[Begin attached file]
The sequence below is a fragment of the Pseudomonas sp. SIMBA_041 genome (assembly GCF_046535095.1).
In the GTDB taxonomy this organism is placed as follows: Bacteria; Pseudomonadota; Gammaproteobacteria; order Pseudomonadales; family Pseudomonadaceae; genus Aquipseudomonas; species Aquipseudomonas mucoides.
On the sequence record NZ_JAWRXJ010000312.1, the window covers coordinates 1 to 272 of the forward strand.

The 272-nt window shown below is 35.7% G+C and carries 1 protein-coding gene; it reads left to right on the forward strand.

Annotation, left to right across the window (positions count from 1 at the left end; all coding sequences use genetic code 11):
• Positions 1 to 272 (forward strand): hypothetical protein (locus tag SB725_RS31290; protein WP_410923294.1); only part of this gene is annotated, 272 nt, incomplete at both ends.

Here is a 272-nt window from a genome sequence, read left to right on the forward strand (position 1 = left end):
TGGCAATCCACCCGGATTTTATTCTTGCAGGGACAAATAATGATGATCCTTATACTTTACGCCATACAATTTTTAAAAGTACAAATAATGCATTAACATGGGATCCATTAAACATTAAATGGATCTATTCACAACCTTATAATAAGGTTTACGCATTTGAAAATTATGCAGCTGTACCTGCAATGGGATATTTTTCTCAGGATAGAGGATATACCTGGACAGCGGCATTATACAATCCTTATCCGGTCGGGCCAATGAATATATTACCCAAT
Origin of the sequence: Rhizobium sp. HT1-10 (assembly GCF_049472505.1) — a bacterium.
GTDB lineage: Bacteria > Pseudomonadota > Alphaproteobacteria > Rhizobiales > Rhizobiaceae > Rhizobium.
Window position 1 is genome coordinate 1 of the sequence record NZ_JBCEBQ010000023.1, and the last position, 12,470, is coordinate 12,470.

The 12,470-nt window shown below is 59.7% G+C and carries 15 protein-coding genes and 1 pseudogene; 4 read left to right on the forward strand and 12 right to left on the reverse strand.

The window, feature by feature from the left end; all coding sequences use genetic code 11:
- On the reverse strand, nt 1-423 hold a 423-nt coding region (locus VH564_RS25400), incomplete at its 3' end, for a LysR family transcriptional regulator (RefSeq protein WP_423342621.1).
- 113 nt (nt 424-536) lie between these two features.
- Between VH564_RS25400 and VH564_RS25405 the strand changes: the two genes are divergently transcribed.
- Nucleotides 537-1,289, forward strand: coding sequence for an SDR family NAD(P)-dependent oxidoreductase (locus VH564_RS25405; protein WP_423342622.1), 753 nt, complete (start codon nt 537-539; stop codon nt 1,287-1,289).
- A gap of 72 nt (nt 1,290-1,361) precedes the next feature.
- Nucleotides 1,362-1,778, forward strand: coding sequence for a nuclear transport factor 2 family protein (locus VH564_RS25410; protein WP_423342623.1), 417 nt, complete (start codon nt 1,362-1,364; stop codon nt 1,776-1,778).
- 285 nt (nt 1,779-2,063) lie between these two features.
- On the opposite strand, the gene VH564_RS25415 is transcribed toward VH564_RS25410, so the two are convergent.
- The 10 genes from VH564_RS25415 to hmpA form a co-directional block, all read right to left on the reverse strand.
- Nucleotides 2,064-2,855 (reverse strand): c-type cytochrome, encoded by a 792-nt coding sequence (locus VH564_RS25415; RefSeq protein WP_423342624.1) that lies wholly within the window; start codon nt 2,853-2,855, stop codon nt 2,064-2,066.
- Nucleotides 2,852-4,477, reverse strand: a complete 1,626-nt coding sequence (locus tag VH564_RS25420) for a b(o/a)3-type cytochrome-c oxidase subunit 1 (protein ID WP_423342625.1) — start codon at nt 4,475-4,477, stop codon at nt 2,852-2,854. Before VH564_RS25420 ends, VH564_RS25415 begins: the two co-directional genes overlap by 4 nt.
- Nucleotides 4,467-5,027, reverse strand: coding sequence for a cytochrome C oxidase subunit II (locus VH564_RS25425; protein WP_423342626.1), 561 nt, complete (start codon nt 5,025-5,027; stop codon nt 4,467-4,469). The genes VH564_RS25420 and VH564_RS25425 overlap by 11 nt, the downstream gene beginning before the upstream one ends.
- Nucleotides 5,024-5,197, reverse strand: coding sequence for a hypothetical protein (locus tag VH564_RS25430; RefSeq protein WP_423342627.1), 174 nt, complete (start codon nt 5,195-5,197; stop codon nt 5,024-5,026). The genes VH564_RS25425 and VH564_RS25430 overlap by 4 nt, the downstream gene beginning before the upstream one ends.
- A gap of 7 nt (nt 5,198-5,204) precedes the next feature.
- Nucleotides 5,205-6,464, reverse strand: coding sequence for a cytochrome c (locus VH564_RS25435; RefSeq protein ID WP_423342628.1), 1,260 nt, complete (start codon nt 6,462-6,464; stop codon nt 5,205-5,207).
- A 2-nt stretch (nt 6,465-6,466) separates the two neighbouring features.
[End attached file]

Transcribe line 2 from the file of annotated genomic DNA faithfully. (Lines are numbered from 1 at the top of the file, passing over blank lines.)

In the GTDB taxonomy this organism is placed as follows: Bacteria; Pseudomonadota; Gammaproteobacteria; order Pseudomonadales; family Pseudomonadaceae; genus Aquipseudomonas; species Aquipseudomonas mucoides.